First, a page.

Sculpture Seminar: Concrete Boatbuilding:
Its Technique and Its Future, 2009

The University of Trash, Sculpture Center, Queens, New York

For this public seminar, held over the course of three consecutive Sundays, participants made their own small-scale concrete tugboats and barges. We then launched our concrete flotilla in Newtown Creek, adjacent to the Sculpture Center. 


The Concrete Boat Project, 2009
Malibu, California

Ferrocement (beach sand, white Portland cement, and steel)
approx.: 13 x 5 x 5 feet 

Over two weeks in April 2009, I constructed a 13-foot concrete boat on a beach near Los Angeles. I followed the process of sand-based building described in the 1971 edition of The Whole Earth Catalog, and based  the boat form on the Guppy 13,produced in the early 1970s by Melen Marine in Chatsworth, California. Bas Jan Ader used a Guppy 13 in 1975 for his final work, In Search of the Miraculous

We launched my boat on April 19 at the Marina Del Rey Municipal Boat Launch. It returned safely to port after a day cruising the marina.


Case 111.1-8, 2007
Glass, copper, lead, wood
Total dimensions: 90 1/2 x 19 1/2 x 38 inches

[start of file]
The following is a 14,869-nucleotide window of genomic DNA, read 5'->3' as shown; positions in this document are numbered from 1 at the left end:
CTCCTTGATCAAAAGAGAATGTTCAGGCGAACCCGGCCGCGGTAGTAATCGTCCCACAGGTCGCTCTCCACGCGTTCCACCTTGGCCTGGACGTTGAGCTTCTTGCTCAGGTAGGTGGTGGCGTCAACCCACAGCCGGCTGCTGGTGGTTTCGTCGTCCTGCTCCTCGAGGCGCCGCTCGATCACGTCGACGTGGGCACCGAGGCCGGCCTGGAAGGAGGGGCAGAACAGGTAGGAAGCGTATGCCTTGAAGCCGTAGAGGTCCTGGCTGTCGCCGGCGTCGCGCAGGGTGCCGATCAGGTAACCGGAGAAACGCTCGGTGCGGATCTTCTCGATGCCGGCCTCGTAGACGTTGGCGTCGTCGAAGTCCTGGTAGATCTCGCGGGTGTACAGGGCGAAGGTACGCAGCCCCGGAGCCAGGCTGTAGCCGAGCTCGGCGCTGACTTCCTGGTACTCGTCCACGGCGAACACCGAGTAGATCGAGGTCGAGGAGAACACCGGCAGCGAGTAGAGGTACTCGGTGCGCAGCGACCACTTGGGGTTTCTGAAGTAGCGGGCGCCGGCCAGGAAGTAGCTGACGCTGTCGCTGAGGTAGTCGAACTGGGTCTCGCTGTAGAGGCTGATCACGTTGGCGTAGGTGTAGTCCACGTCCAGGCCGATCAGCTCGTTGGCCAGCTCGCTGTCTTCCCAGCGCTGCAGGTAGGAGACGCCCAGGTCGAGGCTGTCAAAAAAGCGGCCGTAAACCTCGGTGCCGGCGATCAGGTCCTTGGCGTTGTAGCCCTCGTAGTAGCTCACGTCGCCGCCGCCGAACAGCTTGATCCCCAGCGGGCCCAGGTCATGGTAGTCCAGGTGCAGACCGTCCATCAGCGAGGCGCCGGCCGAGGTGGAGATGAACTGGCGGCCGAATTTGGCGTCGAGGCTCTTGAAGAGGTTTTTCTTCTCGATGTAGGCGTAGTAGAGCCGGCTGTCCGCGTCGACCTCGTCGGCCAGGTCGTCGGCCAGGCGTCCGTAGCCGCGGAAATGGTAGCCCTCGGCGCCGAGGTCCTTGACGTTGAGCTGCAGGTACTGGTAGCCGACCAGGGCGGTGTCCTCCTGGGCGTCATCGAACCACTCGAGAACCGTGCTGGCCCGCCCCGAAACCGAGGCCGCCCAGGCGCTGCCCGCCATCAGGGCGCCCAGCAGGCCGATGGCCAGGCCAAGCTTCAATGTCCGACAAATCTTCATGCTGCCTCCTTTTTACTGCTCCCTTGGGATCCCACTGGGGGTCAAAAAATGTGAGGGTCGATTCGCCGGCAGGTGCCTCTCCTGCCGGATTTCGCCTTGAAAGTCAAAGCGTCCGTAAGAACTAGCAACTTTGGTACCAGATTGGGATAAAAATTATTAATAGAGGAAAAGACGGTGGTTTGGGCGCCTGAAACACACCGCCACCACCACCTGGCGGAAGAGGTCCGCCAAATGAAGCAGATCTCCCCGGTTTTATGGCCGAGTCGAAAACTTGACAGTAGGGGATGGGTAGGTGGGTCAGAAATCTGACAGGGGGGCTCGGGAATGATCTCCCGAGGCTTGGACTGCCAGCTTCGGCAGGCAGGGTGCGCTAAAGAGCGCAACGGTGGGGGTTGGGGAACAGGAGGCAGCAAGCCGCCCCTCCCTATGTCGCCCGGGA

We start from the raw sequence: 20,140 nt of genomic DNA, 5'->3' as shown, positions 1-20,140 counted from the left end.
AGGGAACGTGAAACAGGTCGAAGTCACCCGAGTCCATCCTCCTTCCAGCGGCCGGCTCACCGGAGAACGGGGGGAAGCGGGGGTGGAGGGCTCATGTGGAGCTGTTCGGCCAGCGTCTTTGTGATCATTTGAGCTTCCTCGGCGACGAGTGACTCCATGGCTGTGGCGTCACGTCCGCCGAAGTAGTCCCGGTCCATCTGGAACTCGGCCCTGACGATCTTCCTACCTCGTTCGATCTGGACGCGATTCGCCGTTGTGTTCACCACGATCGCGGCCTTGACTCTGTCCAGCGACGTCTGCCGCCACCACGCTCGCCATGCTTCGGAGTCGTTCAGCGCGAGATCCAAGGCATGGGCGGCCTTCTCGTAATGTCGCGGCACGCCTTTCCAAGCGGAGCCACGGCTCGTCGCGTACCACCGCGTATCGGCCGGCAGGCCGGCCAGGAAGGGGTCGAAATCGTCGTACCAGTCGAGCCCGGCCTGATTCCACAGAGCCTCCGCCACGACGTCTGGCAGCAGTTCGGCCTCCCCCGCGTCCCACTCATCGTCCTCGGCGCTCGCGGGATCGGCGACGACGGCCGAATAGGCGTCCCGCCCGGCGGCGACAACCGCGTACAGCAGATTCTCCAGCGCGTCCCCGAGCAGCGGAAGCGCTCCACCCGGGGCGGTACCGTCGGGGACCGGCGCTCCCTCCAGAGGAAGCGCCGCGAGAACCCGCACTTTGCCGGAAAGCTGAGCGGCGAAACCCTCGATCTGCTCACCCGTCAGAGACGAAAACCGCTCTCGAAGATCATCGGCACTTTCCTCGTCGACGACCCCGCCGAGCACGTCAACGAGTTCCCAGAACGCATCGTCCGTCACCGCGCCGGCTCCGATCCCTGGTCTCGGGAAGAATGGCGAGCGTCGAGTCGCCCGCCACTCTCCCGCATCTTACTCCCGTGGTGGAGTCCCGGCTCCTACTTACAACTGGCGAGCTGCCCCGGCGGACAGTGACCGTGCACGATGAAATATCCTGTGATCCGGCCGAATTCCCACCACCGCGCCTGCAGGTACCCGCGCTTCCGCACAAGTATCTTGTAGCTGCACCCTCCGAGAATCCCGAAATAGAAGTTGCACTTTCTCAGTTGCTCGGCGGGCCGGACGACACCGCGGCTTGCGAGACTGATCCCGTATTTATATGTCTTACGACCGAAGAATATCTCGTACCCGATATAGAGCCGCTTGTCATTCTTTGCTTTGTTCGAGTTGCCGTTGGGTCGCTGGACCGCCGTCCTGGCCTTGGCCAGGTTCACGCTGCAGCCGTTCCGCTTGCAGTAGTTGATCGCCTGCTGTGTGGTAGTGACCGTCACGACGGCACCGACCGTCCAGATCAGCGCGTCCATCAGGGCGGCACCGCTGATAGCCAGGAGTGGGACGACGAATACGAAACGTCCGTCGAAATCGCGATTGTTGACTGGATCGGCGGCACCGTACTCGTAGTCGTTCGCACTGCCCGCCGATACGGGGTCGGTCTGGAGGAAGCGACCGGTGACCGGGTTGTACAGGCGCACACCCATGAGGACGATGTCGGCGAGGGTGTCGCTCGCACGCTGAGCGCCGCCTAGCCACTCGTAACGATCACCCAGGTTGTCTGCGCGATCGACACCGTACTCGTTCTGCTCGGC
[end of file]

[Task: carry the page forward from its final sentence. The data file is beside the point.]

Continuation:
Installed as part of A for Alibi
De Appel, Amsterdam, 2007 

This shelf’s 84 interpenetrating copper-and-glass boxes are based on the dimensions of every object on Shelf 111 in the Utrecht University Museum’s collection of scientific instruments. The dimensions of the objects are the only information made available by the museum, which has never published a complete catalogue or images of its holdings.


House Beautiful, 2007
Adamski Gallery, Berlin

Installation view—
Foreground: House Beautiful, 2007 Brass and glass 45 x 38 x 30 inches
Background: photograms made using House Beautiful 

Composition No. 1; Composition with Red and Black, 2007 Color photogram (filter yellow) 40 x 30 inches


FLASHBULBS: The Central Library Project, 2005 Leuven, Belgium,
Vinyl lettering on existing lighting fixtures. 

Flashbulbs was a durational installation of vinyl lettering on existing light fixtures at the Central Library of the University of Leuven. The University’s medieval library was destroyed in the First World War and its replacement, a dedicated war memorial, was leveled in the Second World War. The present-day library acts as memorial to both wars. For this installation, I surveyed library visitors about memories of significant events (called “flashbulb memories” by some psychologists). The results were affixed to the 132 exposed fluorescent tubes of the existing fixtures in the main reading room. As the bulbs burned out they were replaced by the university; as of October 2013 no “flashbulb memories” remained.